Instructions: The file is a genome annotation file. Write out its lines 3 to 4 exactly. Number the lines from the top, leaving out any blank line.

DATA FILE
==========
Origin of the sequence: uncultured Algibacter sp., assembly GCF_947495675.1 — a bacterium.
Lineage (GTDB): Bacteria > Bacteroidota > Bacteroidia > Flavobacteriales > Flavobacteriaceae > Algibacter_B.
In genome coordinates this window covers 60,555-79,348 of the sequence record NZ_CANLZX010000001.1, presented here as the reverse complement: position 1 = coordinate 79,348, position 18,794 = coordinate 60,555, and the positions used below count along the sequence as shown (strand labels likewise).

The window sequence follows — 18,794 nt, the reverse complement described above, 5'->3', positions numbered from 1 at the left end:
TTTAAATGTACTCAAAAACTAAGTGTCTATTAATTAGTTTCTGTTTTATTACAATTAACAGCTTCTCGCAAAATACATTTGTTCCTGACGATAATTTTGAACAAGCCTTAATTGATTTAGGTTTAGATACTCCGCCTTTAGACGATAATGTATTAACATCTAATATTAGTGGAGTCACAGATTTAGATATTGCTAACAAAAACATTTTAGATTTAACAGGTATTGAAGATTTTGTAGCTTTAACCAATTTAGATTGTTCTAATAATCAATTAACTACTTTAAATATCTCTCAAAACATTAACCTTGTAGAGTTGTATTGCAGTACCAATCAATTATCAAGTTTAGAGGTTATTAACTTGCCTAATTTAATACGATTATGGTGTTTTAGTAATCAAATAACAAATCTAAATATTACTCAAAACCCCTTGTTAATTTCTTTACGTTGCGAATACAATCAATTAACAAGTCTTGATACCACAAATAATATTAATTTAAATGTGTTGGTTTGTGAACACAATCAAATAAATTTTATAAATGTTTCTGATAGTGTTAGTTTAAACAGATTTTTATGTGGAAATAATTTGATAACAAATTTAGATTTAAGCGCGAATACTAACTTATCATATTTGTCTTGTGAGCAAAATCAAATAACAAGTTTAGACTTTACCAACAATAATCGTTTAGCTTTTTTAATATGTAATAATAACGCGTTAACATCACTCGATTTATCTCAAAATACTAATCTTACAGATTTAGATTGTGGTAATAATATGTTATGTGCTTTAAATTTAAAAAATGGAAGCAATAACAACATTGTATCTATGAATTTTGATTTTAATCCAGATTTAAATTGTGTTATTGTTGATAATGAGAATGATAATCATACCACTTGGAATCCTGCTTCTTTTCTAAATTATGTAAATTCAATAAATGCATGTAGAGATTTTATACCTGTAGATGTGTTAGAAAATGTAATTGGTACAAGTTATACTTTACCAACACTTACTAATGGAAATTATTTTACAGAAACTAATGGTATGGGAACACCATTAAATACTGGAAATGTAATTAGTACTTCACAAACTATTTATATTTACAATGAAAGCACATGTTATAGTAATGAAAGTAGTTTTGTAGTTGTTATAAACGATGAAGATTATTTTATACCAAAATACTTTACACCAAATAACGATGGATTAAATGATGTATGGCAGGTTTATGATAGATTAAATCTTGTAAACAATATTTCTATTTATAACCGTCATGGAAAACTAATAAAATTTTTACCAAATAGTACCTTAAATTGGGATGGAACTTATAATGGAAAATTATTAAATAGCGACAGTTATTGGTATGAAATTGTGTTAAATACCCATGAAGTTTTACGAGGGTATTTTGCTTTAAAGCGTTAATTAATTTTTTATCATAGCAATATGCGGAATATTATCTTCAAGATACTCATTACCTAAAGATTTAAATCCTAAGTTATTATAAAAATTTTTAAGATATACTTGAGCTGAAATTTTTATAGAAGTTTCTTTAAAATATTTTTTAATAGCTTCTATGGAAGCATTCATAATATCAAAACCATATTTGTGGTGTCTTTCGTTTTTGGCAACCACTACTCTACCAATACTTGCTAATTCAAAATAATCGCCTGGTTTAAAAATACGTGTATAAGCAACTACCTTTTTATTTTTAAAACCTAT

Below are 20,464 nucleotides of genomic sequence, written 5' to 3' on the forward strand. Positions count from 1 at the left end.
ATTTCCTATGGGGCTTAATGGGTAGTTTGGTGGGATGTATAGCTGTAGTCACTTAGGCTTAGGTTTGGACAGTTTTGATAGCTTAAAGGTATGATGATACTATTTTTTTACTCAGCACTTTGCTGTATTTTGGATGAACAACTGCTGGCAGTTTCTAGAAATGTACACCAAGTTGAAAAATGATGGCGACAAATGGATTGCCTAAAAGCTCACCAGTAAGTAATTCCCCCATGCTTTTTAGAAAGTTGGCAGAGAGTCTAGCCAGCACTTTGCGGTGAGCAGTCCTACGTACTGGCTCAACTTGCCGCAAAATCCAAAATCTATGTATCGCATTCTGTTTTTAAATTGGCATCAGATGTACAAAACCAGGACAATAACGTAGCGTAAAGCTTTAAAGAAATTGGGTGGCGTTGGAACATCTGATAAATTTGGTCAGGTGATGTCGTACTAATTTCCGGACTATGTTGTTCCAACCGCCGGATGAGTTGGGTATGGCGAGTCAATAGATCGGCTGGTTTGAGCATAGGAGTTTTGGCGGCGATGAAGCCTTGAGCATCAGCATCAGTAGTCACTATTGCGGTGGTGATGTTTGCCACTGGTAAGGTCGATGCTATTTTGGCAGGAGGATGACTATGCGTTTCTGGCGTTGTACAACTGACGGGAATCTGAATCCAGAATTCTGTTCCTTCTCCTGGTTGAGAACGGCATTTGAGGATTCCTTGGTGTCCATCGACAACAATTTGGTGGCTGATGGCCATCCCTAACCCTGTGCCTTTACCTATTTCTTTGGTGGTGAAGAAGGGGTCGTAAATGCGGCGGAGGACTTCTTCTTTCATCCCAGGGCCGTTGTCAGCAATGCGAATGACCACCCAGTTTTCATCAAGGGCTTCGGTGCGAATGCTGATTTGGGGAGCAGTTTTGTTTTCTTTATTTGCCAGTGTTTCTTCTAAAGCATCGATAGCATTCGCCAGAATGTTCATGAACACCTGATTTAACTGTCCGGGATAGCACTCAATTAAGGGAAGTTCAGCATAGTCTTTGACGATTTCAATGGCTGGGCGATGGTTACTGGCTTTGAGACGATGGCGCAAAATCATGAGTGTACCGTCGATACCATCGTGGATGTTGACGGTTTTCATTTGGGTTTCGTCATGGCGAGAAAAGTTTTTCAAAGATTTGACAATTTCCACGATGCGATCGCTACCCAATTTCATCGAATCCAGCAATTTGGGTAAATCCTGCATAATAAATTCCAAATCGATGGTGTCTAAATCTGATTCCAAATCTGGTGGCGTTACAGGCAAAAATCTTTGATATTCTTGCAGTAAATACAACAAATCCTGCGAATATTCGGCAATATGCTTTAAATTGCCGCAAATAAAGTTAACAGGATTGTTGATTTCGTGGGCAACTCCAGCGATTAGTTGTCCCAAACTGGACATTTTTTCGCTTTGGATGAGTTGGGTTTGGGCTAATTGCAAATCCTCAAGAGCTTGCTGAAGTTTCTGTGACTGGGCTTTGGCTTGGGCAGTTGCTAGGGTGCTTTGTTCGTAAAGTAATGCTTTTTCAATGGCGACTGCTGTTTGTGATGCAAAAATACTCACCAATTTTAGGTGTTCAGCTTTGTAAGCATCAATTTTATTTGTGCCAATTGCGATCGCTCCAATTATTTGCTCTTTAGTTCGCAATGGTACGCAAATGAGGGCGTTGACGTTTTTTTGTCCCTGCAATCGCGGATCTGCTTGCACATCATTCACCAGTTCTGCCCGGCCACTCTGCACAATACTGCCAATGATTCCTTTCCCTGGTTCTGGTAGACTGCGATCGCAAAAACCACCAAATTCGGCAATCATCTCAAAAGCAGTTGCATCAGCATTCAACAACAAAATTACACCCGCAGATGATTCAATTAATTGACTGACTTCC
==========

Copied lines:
In genome coordinates this window covers 60,555-79,348 of the sequence record NZ_CANLZX010000001.1, presented here as the reverse complement: position 1 = coordinate 79,348, position 18,794 = coordinate 60,555, and the positions used below count along the sequence as shown (strand labels likewise).

The window sequence follows — 18,794 nt, the reverse complement described above, 5'->3', positions numbered from 1 at the left end: